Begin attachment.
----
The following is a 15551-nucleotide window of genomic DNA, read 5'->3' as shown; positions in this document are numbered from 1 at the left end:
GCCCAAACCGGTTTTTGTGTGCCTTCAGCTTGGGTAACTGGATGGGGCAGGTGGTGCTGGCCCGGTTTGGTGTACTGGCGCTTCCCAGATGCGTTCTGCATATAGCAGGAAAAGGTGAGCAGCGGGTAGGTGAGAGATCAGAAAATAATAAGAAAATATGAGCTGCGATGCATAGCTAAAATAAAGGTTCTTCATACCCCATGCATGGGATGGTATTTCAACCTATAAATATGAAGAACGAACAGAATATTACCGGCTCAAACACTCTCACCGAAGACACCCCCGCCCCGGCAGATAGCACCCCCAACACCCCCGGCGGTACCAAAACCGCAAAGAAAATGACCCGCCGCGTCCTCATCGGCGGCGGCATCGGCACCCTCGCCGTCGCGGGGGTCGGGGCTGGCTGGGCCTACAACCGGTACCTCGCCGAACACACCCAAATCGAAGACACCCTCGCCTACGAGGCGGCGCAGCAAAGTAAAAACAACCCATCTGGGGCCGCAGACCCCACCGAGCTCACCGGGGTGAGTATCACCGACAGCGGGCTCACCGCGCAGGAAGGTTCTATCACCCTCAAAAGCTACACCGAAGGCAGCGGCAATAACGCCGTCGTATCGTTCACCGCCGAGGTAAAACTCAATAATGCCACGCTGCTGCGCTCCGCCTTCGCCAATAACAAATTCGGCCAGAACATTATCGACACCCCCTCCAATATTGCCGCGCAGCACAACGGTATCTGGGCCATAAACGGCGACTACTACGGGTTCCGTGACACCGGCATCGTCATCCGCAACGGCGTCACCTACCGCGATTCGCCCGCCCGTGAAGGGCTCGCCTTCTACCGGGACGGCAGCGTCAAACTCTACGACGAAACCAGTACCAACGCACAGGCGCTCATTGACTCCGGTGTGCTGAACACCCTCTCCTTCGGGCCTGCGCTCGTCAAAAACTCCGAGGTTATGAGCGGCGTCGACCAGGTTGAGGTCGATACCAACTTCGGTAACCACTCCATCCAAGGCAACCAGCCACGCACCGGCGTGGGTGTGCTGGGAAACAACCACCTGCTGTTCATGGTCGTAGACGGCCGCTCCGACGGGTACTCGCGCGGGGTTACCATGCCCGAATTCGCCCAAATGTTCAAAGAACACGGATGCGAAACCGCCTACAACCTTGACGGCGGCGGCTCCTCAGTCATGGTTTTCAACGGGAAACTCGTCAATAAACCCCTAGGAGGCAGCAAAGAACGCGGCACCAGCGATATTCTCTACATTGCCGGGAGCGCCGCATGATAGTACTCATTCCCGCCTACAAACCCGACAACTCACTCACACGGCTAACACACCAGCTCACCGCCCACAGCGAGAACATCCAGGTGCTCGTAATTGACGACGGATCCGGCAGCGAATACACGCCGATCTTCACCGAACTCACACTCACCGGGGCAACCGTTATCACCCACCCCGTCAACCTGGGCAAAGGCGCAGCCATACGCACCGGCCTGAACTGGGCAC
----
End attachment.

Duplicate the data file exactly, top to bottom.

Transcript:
The following is a 15551-nucleotide window of genomic DNA, read 5'->3' as shown; positions in this document are numbered from 1 at the left end:
GCCCAAACCGGTTTTTGTGTGCCTTCAGCTTGGGTAACTGGATGGGGCAGGTGGTGCTGGCCCGGTTTGGTGTACTGGCGCTTCCCAGATGCGTTCTGCATATAGCAGGAAAAGGTGAGCAGCGGGTAGGTGAGAGATCAGAAAATAATAAGAAAATATGAGCTGCGATGCATAGCTAAAATAAAGGTTCTTCATACCCCATGCATGGGATGGTATTTCAACCTATAAATATGAAGAACGAACAGAATATTACCGGCTCAAACACTCTCACCGAAGACACCCCCGCCCCGGCAGATAGCACCCCCAACACCCCCGGCGGTACCAAAACCGCAAAGAAAATGACCCGCCGCGTCCTCATCGGCGGCGGCATCGGCACCCTCGCCGTCGCGGGGGTCGGGGCTGGCTGGGCCTACAACCGGTACCTCGCCGAACACACCCAAATCGAAGACACCCTCGCCTACGAGGCGGCGCAGCAAAGTAAAAACAACCCATCTGGGGCCGCAGACCCCACCGAGCTCACCGGGGTGAGTATCACCGACAGCGGGCTCACCGCGCAGGAAGGTTCTATCACCCTCAAAAGCTACACCGAAGGCAGCGGCAATAACGCCGTCGTATCGTTCACCGCCGAGGTAAAACTCAATAATGCCACGCTGCTGCGCTCCGCCTTCGCCAATAACAAATTCGGCCAGAACATTATCGACACCCCCTCCAATATTGCCGCGCAGCACAACGGTATCTGGGCCATAAACGGCGACTACTACGGGTTCCGTGACACCGGCATCGTCATCCGCAACGGCGTCACCTACCGCGATTCGCCCGCCCGTGAAGGGCTCGCCTTCTACCGGGACGGCAGCGTCAAACTCTACGACGAAACCAGTACCAACGCACAGGCGCTCATTGACTCCGGTGTGCTGAACACCCTCTCCTTCGGGCCTGCGCTCGTCAAAAACTCCGAGGTTATGAGCGGCGTCGACCAGGTTGAGGTCGATACCAACTTCGGTAACCACTCCATCCAAGGCAACCAGCCACGCACCGGCGTGGGTGTGCTGGGAAACAACCACCTGCTGTTCATGGTCGTAGACGGCCGCTCCGACGGGTACTCGCGCGGGGTTACCATGCCCGAATTCGCCCAAATGTTCAAAGAACACGGATGCGAAACCGCCTACAACCTTGACGGCGGCGGCTCCTCAGTCATGGTTTTCAACGGGAAACTCGTCAATAAACCCCTAGGAGGCAGCAAAGAACGCGGCACCAGCGATATTCTCTACATTGCCGGGAGCGCCGCATGATAGTACTCATTCCCGCCTACAAACCCGACAACTCACTCACACGGCTAACACACCAGCTCACCGCCCACAGCGAGAACATCCAGGTGCTCGTAATTGACGACGGATCCGGCAGCGAATACACGCCGATCTTCACCGAACTCACACTCACCGGGGCAACCGTTATCACCCACCCCGTCAACCTGGGCAAAGGCGCAGCCATACGCACCGGCCTGAACTGGGCAC